Condo prices in Toronto may have fallen steeply from their peak when you take into account incentives being offered to buyers, a Toronto developer has reportedly said.
The Globe and Mail reported Monday that a developer “who declined to be named” estimates the actual prices of condos have fallen by about 15 per cent.
The unnamed developer's assertion echoes comments commonly heard within Toronto's real estate community these days, and it suggests Canada’s largest real estate market may be weaker than recent data indicates.
With the number of condo sales falling, developers have turned to giving buyers discounts in the form of free furniture or reductions on condo fees, among other things. Thus the official sales prices remain steady, while actual prices come down.
Real estate research firm Urbanation reported earlier this month that condo sales in Toronto have fallen 18 per cent over the past year, though that survey showed prices per square foot rising a modest 2.6 per cent, to an average price of $376,000 for a new condo.
But what may be bad news for condo sellers may also be good news for condo renters. The research firm reported Monday that rentals of condos in the city jumped 20 per cent from a year earlier.
Faced with high prices and predictions of a housing market correction, many buyers have chosen to stay out of Toronto’s condo market and rent instead, placing upward pressure on the rental market. Rental prices are up 4.1 per cent in the past year, Urbanation said.
Urbanation Senior Vice President Shaun Hildebrand credited “a lack of growth in traditional rental supply” for the boom in condo rentals. (After a boom in the 1960s and 1970s, few new rental apartment buildings have been built in Toronto in recent decades.)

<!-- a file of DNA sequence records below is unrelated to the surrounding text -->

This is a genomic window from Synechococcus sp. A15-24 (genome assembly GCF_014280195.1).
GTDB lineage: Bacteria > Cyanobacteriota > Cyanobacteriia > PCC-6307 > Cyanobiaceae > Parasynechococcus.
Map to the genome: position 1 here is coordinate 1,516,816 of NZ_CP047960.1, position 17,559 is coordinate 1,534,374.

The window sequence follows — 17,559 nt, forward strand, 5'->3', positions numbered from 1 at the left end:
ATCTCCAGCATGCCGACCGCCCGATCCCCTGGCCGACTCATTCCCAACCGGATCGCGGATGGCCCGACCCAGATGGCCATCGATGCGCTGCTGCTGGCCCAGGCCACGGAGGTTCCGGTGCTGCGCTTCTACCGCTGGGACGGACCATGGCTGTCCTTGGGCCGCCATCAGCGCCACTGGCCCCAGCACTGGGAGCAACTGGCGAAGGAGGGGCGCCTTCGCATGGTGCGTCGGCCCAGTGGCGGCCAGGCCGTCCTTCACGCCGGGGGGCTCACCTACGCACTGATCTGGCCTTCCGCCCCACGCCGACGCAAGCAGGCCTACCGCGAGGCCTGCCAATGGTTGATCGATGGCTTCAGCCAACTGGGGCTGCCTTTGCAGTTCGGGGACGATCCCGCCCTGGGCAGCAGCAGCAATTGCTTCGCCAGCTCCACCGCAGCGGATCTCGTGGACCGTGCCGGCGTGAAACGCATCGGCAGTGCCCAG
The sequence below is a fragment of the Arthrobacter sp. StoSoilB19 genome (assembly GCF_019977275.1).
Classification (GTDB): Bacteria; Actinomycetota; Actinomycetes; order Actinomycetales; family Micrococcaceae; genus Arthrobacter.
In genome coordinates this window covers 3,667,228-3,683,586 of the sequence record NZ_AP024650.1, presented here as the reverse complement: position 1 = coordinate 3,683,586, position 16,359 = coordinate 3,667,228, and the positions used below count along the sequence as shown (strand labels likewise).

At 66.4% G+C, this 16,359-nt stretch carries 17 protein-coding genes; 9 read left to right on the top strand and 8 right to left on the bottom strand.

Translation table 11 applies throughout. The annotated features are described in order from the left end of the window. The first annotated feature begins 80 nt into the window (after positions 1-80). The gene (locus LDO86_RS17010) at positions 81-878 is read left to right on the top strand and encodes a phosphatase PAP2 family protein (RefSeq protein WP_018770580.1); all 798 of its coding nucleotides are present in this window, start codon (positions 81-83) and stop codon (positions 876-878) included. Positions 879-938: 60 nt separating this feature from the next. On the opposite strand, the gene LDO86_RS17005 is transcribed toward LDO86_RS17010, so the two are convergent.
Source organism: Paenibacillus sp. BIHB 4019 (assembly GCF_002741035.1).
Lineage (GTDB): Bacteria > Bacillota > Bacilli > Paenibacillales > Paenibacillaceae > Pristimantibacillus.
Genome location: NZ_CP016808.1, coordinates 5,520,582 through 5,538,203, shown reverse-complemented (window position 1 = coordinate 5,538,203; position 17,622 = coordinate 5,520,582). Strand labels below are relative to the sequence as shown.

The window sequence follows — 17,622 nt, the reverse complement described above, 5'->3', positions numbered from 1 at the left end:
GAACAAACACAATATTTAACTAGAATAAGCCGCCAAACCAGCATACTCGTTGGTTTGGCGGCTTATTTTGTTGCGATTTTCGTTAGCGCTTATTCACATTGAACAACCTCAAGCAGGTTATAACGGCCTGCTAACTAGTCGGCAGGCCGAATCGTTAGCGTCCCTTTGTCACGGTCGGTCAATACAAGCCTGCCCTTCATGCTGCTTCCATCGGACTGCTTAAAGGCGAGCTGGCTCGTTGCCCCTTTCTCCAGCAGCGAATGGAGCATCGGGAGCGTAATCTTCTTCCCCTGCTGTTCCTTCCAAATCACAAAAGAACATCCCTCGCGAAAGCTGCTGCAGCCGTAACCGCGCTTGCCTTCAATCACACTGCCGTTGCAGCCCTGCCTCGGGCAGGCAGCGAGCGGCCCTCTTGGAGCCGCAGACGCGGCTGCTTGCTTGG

But even the rental market could soon be under pressure. While condo rentals spiked 20 per cent, the number of rental condos coming online grew 22 per cent, suggesting that supply is still larger than demand.
But housing market analyst Ben Rabidoux, who some see as a notorious pessimist about the Canadian housing market’s prospects, sounded a positive note on rental prices.
“Rents tend to be far stickier than prices,” Rabidoux tweeted. “Rents may decline marginally in extremely overbuilt areas, but [it’s] not likely to be dramatic.”
I notice some ppl seem to think housing "bears" expect rents to plunge. I dont. Rents tend to be far stickier than prices. See US experience— Ben Rabidoux (@BenRabidoux) August 19, 2013
Rents may decline marginally in extremely overbuilt areas, but not likely to be dramatic.— Ben Rabidoux (@BenRabidoux) August 19, 2013
The Canadian housing market as a whole saw prices jump 8.4 per cent over the past year, the Canadian Real Estate Association reported last week.
To some analysts, the growth was a sign that Canada avoided the housing market collapse some had feared following Finance Minister Jim Flaherty’s tightening of mortgage rules in the summer of 2012.
But others see the growth in prices — some three times larger than income growth during that period — as a sign that Canada’s housing market is once again overheating.
They point to the fact that mortgage rates are beginning to climb following all-time lows earlier this year as a sign house prices have little room to move upward in the near future.
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